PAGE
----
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Pula

Revision as of 18:40, 8 March 2006 by 161.53.47.3 (talk) (External links)


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Pula (Pola in Italian) is a nice town in the corner of Istria, Croatia.

Get in

There are buses from Rijeka, Trieste, and Venice. There is also a train station and a harbor.

Hitchhiking from Zagreb works very well. In Zagreb start from the petrol station after the "Billa" supermarket on the southside of the Sava river. In Rijeka ask people to drop you off at the little SOS stop after a pretty sharp right bend of the motor way around Rijeka.

Get around

For local transport the cheap taxis from CityTax (25/30 Kuna) can be a good alternative for the public buses (10 Kuna per person).

Language

There is an italian minority and almost all locals speak italian.

Stay safe

If you want to take a small backpack with you on an AUTOTRANS bus, first ask the driver if this is OK before buying the ticket. Otherwise you might be refused entry on the bus and your ticket will not be refunded, even if you have bought it off the driver just 2 minutes earlier. See http://croatia.indymedia.org/news/2004/07/363.php for details. (The Brioni company seems OK - onboard small backpacks are allowed, but you have to insist.)

See

<img src="http://photoforum.istria.info/data/media/17/pula.jpg">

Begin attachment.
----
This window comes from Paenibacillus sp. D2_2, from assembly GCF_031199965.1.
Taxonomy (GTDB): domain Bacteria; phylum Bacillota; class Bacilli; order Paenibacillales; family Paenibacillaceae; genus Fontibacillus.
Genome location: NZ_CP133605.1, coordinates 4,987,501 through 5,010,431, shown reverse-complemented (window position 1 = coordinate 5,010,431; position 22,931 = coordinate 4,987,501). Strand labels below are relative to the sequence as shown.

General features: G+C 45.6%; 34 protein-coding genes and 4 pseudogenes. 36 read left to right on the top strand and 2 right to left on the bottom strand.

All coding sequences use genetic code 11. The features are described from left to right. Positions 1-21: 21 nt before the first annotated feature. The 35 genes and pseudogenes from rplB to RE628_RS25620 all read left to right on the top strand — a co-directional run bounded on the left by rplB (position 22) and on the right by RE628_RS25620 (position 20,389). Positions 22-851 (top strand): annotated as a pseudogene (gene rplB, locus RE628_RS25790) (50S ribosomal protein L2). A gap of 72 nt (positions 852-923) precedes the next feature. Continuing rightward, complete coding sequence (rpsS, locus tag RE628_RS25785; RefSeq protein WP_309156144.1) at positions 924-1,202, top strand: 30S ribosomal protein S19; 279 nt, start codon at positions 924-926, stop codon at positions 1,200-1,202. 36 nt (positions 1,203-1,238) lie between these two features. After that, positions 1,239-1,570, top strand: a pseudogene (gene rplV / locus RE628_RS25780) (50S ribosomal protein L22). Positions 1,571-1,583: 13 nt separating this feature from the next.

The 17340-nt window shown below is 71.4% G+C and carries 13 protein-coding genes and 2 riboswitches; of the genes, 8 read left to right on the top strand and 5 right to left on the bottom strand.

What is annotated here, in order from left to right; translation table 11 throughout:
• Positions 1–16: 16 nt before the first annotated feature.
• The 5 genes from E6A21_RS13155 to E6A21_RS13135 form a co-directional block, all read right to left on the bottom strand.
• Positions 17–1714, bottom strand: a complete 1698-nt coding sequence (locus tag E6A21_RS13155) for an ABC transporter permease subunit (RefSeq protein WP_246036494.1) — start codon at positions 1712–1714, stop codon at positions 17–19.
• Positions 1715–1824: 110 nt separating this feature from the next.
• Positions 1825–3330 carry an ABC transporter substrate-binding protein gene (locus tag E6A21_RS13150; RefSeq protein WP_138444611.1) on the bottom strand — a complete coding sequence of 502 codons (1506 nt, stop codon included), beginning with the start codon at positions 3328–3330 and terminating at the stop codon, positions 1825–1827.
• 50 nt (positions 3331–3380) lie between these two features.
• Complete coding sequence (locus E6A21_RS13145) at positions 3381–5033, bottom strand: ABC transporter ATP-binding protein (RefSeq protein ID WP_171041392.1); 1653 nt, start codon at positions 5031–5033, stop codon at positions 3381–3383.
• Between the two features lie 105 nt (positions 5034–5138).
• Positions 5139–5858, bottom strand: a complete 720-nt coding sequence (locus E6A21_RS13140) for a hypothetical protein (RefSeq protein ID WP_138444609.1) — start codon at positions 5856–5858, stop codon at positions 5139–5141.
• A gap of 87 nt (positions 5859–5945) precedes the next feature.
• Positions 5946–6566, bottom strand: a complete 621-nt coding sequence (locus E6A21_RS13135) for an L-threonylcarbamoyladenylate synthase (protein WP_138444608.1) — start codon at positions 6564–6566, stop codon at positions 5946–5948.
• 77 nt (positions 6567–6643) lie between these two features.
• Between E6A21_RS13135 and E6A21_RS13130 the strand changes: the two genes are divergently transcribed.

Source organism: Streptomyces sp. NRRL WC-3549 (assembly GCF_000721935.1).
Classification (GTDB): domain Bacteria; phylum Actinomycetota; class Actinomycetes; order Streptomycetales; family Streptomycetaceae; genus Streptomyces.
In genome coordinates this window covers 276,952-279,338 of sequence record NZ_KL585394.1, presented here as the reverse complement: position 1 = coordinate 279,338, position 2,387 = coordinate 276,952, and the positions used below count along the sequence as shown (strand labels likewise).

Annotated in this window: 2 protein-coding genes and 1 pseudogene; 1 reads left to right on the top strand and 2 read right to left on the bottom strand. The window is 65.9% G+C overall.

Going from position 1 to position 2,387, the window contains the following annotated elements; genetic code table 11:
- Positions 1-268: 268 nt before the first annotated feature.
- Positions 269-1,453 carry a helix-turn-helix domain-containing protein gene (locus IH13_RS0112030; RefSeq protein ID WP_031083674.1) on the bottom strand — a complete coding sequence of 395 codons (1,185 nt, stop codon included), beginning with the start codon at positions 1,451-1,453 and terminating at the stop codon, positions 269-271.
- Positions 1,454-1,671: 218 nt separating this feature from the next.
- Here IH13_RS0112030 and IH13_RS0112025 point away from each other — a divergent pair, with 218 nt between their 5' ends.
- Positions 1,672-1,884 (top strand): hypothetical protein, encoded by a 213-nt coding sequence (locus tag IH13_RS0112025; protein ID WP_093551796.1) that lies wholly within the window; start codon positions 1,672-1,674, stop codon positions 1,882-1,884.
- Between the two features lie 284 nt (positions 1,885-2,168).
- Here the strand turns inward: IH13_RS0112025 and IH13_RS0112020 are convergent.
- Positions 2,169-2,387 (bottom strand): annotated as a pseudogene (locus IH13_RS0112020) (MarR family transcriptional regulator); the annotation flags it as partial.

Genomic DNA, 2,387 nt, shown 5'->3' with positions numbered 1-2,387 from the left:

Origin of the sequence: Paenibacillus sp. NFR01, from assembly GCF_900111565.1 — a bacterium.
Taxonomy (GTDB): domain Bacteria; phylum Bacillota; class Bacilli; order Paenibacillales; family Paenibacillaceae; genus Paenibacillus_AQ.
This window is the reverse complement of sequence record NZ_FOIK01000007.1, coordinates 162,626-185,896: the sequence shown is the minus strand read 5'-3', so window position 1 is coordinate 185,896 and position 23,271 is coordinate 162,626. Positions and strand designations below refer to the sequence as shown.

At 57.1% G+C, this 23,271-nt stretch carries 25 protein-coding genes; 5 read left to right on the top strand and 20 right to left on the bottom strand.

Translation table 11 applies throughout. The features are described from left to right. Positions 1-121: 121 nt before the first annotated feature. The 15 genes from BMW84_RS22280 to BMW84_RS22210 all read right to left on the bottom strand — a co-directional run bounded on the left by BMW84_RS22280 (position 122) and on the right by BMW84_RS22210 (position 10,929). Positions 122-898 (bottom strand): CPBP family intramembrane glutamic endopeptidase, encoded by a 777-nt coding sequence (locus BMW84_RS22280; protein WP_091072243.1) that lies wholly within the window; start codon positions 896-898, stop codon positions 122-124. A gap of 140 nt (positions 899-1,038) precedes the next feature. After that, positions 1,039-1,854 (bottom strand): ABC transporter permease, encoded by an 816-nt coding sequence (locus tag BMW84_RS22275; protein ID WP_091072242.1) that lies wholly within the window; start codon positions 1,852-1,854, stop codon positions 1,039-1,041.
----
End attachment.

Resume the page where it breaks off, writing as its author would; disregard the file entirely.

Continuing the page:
• The Arena, the 6th largest surviving Roman amphitheatre. Towering over the nearby buildings this huge structure was barely saved from destruction several times during its life, mostly by various Venetians with plans to take to to Venice stone by stone as demonstration of the might of the Venetian empire. Many stones were taken to build houses and other structures around Pula, but fortunately this practice was stopped before the whole structure was destroyed. Entry gives you access to wander the inside of the Colosseum and visit the caverns beneath. The audiotour is very worthwhile.

Sleep

Tourist information can provide you with a list of accommodation in Pula, although they will not make reservations for you.

  • Hotel Riviera (1-star). Fabulous hotel built in 1907 for the high-ranking officers in the Austro-Hungarian army. Never properly refurbished since then it is now showing its age, but structurally it is impressive and looks oh-so-grand from the outside. There aren't many places you can stay at these prices where your ceiling is so far away from your floor. The rooms are currently decked out with 1960s/70s fittings (orange bedcovers, brown wooden panelling, lime green phone), with the sparseness showing the lack of funds for upkeep. Having said all that, it's clean, tidy, and comfortable. No doubt within a few years someone will make the investment to bring it back to its former glory, and prices will rise to match.

External links